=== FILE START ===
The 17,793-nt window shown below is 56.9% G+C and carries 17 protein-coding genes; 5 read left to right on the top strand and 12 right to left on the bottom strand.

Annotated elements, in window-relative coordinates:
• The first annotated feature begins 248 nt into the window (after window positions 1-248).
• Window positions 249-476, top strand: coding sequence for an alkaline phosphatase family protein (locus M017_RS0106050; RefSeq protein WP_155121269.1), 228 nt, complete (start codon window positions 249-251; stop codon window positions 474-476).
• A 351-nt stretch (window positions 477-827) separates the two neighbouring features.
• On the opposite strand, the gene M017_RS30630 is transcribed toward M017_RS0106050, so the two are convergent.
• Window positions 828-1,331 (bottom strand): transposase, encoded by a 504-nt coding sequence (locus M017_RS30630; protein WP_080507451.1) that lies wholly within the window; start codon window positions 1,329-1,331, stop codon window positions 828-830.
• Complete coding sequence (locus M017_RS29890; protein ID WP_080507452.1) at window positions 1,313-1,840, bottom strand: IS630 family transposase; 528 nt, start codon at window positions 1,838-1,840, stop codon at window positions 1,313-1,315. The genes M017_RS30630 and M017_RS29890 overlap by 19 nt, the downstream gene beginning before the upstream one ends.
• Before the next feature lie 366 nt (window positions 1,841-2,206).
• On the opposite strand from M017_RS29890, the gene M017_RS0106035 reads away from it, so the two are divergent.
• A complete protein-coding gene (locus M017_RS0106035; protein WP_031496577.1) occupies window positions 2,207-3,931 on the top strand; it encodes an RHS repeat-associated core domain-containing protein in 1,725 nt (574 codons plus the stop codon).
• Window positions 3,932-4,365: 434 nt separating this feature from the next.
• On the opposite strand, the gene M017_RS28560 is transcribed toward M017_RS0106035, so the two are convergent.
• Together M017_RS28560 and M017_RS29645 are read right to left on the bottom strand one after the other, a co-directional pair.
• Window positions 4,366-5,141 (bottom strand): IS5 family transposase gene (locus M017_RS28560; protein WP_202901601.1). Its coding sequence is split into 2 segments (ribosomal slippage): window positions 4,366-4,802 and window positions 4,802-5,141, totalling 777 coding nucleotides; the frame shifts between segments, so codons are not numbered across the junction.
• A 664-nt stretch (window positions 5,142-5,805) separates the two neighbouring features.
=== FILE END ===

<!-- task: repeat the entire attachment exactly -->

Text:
The 17,793-nt window shown below is 56.9% G+C and carries 17 protein-coding genes; 5 read left to right on the top strand and 12 right to left on the bottom strand.

Annotated elements, in window-relative coordinates:
• The first annotated feature begins 248 nt into the window (after window positions 1-248).
• Window positions 249-476, top strand: coding sequence for an alkaline phosphatase family protein (locus M017_RS0106050; RefSeq protein WP_155121269.1), 228 nt, complete (start codon window positions 249-251; stop codon window positions 474-476).
• A 351-nt stretch (window positions 477-827) separates the two neighbouring features.
• On the opposite strand, the gene M017_RS30630 is transcribed toward M017_RS0106050, so the two are convergent.
• Window positions 828-1,331 (bottom strand): transposase, encoded by a 504-nt coding sequence (locus M017_RS30630; protein WP_080507451.1) that lies wholly within the window; start codon window positions 1,329-1,331, stop codon window positions 828-830.
• Complete coding sequence (locus M017_RS29890; protein ID WP_080507452.1) at window positions 1,313-1,840, bottom strand: IS630 family transposase; 528 nt, start codon at window positions 1,838-1,840, stop codon at window positions 1,313-1,315. The genes M017_RS30630 and M017_RS29890 overlap by 19 nt, the downstream gene beginning before the upstream one ends.
• Before the next feature lie 366 nt (window positions 1,841-2,206).
• On the opposite strand from M017_RS29890, the gene M017_RS0106035 reads away from it, so the two are divergent.
• A complete protein-coding gene (locus M017_RS0106035; protein WP_031496577.1) occupies window positions 2,207-3,931 on the top strand; it encodes an RHS repeat-associated core domain-containing protein in 1,725 nt (574 codons plus the stop codon).
• Window positions 3,932-4,365: 434 nt separating this feature from the next.
• On the opposite strand, the gene M017_RS28560 is transcribed toward M017_RS0106035, so the two are convergent.
• Together M017_RS28560 and M017_RS29645 are read right to left on the bottom strand one after the other, a co-directional pair.
• Window positions 4,366-5,141 (bottom strand): IS5 family transposase gene (locus M017_RS28560; protein WP_202901601.1). Its coding sequence is split into 2 segments (ribosomal slippage): window positions 4,366-4,802 and window positions 4,802-5,141, totalling 777 coding nucleotides; the frame shifts between segments, so codons are not numbered across the junction.
• A 664-nt stretch (window positions 5,142-5,805) separates the two neighbouring features.